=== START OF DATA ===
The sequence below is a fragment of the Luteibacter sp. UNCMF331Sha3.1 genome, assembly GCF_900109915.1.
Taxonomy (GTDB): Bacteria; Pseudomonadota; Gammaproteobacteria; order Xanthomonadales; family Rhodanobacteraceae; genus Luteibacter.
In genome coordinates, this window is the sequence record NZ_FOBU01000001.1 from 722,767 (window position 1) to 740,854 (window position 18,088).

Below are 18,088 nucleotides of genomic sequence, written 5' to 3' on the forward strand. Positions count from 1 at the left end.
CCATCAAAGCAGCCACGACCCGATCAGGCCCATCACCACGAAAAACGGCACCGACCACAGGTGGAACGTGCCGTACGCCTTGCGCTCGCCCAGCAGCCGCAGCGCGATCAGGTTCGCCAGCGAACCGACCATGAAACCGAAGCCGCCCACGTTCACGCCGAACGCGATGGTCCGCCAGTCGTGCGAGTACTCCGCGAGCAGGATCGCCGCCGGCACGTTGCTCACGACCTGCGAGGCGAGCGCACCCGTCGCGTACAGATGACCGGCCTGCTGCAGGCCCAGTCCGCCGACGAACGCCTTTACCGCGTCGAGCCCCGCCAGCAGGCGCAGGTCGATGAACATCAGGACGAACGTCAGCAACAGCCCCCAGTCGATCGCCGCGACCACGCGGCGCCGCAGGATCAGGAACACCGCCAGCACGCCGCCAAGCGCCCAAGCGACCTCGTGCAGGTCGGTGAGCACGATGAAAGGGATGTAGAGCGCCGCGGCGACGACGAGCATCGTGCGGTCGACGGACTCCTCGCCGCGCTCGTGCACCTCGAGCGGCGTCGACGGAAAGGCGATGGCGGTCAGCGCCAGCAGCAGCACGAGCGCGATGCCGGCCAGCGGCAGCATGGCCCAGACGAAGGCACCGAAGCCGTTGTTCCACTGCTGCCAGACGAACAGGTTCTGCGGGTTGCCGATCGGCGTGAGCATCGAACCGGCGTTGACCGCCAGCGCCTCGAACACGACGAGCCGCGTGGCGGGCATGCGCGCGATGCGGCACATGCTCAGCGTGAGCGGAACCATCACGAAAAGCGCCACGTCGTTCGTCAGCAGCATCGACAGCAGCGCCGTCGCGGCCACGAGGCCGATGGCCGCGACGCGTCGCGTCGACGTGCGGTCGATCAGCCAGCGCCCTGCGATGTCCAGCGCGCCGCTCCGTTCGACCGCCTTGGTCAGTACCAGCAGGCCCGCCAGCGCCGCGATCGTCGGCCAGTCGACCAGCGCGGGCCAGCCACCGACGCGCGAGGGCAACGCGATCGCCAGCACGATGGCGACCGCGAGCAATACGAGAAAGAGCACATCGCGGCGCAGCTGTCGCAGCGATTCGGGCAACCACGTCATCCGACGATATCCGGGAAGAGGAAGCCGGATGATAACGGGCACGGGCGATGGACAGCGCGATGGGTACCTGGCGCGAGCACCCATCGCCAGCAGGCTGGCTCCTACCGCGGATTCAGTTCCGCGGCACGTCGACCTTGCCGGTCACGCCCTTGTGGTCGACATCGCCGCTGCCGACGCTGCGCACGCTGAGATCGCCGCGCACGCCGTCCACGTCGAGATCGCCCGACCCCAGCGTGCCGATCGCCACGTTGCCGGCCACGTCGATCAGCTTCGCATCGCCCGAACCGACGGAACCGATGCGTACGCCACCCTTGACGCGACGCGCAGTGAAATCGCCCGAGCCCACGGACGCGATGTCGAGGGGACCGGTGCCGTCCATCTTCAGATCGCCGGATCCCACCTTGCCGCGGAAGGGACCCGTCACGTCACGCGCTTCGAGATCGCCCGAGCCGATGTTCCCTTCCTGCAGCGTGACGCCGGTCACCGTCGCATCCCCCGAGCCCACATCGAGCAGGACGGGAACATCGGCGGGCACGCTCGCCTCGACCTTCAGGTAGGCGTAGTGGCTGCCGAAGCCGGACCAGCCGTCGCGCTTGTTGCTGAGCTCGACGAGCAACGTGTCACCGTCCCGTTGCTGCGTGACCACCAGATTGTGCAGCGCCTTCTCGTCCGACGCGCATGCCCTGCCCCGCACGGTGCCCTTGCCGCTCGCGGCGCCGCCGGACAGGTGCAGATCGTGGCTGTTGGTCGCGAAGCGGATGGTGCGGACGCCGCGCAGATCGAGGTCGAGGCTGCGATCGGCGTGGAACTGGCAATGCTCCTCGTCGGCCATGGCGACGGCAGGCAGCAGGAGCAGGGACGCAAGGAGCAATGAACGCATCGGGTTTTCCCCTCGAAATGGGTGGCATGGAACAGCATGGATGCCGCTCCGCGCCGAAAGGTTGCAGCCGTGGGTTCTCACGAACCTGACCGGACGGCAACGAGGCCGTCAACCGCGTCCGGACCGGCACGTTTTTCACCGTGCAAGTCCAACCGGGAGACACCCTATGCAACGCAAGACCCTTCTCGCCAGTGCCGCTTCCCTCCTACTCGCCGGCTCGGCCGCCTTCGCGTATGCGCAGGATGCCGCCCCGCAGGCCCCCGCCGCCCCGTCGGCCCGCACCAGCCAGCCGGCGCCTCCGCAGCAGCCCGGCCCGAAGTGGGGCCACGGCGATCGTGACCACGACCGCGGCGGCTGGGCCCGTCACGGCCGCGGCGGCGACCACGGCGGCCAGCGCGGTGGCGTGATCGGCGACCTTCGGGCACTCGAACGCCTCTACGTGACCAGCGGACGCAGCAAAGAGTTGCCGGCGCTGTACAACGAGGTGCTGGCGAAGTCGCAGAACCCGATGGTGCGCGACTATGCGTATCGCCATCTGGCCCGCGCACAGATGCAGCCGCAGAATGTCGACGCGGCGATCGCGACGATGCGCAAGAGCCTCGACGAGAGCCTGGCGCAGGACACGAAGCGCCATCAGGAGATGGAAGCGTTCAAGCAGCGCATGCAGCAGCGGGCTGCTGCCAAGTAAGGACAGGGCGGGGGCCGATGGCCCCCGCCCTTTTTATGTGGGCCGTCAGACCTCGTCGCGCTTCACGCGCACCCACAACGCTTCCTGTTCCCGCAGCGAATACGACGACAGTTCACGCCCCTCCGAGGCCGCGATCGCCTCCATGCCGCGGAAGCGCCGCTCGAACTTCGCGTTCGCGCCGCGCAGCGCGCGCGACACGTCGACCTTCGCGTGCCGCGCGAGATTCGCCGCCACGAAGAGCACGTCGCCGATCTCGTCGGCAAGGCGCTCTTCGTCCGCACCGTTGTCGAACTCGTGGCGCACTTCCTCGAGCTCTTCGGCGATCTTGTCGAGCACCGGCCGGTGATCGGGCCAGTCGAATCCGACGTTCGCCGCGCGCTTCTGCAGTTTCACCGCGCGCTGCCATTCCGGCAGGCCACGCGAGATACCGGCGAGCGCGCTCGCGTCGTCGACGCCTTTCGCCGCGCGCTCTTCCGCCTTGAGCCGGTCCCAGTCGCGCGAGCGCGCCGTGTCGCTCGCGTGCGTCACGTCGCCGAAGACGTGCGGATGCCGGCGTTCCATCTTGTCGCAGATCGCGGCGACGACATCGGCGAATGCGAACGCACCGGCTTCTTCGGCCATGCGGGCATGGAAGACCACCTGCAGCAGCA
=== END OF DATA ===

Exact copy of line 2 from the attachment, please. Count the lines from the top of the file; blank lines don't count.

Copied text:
Taxonomy (GTDB): Bacteria; Pseudomonadota; Gammaproteobacteria; order Xanthomonadales; family Rhodanobacteraceae; genus Luteibacter.